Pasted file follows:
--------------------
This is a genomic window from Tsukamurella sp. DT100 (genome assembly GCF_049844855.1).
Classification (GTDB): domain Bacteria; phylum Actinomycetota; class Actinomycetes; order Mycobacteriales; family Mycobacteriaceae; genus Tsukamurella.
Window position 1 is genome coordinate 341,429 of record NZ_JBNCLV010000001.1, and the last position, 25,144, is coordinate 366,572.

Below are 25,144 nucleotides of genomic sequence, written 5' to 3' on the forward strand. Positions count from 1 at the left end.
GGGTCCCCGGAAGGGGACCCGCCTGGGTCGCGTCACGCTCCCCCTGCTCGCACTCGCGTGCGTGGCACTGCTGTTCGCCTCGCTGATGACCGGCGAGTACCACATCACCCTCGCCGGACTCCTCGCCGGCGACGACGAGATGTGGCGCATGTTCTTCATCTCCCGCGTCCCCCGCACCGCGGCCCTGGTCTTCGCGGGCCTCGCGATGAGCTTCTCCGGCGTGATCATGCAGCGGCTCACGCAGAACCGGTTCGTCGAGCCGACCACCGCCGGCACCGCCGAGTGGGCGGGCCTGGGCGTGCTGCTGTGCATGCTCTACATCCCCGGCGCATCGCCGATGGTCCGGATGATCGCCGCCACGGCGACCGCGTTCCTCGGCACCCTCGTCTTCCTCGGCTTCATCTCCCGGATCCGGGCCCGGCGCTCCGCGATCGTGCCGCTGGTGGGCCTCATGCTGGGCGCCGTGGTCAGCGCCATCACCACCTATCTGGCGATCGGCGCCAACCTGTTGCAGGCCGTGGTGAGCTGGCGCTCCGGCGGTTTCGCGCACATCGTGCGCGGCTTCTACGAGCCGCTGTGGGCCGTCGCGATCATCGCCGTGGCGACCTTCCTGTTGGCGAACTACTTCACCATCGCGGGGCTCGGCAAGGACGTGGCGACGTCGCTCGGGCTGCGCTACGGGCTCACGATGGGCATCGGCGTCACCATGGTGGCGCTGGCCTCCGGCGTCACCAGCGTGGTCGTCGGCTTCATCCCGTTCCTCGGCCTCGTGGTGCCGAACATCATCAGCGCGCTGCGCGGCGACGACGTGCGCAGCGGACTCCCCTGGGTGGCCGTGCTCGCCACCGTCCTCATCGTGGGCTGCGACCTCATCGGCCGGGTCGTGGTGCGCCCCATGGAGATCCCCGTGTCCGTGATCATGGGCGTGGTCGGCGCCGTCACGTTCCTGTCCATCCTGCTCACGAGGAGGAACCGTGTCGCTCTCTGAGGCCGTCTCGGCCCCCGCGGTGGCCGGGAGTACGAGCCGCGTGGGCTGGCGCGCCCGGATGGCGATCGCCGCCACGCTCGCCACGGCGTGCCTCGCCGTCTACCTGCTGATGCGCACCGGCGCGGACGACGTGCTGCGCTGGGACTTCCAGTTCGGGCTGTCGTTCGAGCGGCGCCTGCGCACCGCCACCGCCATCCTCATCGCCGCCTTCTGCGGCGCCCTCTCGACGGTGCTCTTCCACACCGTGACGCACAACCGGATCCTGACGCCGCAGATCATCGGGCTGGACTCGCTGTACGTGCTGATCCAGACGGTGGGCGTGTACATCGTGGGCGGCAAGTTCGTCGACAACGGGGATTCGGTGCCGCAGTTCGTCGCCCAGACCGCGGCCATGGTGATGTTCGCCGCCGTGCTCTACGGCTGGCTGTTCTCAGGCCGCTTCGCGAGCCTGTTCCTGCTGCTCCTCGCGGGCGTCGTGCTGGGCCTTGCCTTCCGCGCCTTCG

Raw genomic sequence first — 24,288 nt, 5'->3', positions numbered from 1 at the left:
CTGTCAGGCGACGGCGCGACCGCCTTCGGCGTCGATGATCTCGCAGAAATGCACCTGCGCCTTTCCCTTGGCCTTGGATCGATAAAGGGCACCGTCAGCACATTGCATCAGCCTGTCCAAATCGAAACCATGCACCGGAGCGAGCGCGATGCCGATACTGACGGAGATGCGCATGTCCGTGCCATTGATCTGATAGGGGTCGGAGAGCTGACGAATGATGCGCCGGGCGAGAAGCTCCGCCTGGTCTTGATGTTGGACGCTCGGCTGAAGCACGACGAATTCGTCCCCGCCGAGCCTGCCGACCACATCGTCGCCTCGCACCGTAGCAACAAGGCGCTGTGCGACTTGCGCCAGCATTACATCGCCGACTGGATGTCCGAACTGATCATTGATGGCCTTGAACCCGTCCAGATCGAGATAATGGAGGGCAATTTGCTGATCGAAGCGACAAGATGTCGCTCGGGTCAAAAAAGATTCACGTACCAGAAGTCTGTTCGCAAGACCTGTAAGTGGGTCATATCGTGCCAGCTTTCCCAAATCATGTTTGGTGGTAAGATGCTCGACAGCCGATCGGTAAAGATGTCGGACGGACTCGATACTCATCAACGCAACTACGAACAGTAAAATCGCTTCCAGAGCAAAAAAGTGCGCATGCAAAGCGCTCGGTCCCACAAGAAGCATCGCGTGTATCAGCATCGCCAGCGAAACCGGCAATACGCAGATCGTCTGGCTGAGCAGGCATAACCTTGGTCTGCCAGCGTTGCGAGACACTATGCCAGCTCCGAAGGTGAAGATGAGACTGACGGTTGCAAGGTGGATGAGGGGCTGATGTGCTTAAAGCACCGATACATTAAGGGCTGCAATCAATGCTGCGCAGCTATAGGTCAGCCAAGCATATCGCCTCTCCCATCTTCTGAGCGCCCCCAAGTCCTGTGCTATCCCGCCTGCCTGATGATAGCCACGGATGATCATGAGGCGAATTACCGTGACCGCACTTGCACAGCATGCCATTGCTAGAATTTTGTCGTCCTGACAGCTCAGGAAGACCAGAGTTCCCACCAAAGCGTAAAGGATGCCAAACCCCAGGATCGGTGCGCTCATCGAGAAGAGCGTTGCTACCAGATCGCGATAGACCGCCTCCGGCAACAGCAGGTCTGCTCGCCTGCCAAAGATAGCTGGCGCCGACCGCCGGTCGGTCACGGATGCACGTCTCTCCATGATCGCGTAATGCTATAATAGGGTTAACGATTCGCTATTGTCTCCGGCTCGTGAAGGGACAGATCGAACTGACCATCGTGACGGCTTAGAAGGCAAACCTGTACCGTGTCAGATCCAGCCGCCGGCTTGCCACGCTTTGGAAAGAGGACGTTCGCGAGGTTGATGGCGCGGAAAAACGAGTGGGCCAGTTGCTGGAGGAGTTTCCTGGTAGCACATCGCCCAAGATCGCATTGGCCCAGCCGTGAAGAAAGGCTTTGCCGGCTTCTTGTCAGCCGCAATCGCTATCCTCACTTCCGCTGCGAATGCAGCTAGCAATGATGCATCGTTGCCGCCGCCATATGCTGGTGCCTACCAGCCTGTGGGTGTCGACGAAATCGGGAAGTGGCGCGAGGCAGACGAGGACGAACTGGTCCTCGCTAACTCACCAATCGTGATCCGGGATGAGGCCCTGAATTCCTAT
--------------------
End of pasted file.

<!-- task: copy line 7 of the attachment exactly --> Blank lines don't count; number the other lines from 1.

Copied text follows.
CTGTCAGGCGACGGCGCGACCGCCTTCGGCGTCGATGATCTCGCAGAAATGCACCTGCGCCTTTCCCTTGGCCTTGGATCGATAAAGGGCACCGTCAGCACATTGCATCAGCCTGTCCAAATCGAAACCATGCACCGGAGCGAGCGCGATGCCGATACTGACGGAGATGCGCATGTCCGTGCCATTGATCTGATAGGGGTCGGAGAGCTGACGAATGATGCGCCGGGCGAGAAGCTCCGCCTGGTCTTGATGTTGGACGCTCGGCTGAAGCACGACGAATTCGTCCCCGCCGAGCCTGCCGACCACATCGTCGCCTCGCACCGTAGCAACAAGGCGCTGTGCGACTTGCGCCAGCATTACATCGCCGACTGGATGTCCGAACTGATCATTGATGGCCTTGAACCCGTCCAGATCGAGATAATGGAGGGCAATTTGCTGATCGAAGCGACAAGATGTCGCTCGGGTCAAAAAAGATTCACGTACCAGAAGTCTGTTCGCAAGACCTGTAAGTGGGTCATATCGTGCCAGCTTTCCCAAATCATGTTTGGTGGTAAGATGCTCGACAGCCGATCGGTAAAGATGTCGGACGGACTCGATACTCATCAACGCAACTACGAACAGTAAAATCGCTTCCAGAGCAAAAAAGTGCGCATGCAAAGCGCTCGGTCCCACAAGAAGCATCGCGTGTATCAGCATCGCCAGCGAAACCGGCAATACGCAGATCGTCTGGCTGAGCAGGCATAACCTTGGTCTGCCAGCGTTGCGAGACACTATGCCAGCTCCGAAGGTGAAGATGAGACTGACGGTTGCAAGGTGGATGAGGGGCTGATGTGCTTAAAGCACCGATACATTAAGGGCTGCAATCAATGCTGCGCAGCTATAGGTCAGCCAAGCATATCGCCTCTCCCATCTTCTGAGCGCCCCCAAGTCCTGTGCTATCCCGCCTGCCTGATGATAGCCACGGATGATCATGAGGCGAATTACCGTGACCGCACTTGCACAGCATGCCATTGCTAGAATTTTGTCGTCCTGACAGCTCAGGAAGACCAGAGTTCCCACCAAAGCGTAAAGGATGCCAAACCCCAGGATCGGTGCGCTCATCGAGAAGAGCGTTGCTACCAGATCGCGATAGACCGCCTCCGGCAACAGCAGGTCTGCTCGCCTGCCAAAGATAGCTGGCGCCGACCGCCGGTCGGTCACGGATGCACGTCTCTCCATGATCGCGTAATGCTATAATAGGGTTAACGATTCGCTATTGTCTCCGGCTCGTGAAGGGACAGATCGAACTGACCATCGTGACGGCTTAGAAGGCAAACCTGTACCGTGTCAGATCCAGCCGCCGGCTTGCCACGCTTTGGAAAGAGGACGTTCGCGAGGTTGATGGCGCGGAAAAACGAGTGGGCCAGTTGCTGGAGGAGTTTCCTGGTAGCACATCGCCCAAGATCGCATTGGCCCAGCCGTGAAGAAAGGCTTTGCCGGCTTCTTGTCAGCCGCAATCGCTATCCTCACTTCCGCTGCGAATGCAGCTAGCAATGATGCATCGTTGCCGCCGCCATATGCTGGTGCCTACCAGCCTGTGGGTGTCGACGAAATCGGGAAGTGGCGCGAGGCAGACGAGGACGAACTGGTCCTCGCTAACTCACCAATCGTGATCCGGGATGAGGCCCTGAATTCCTAT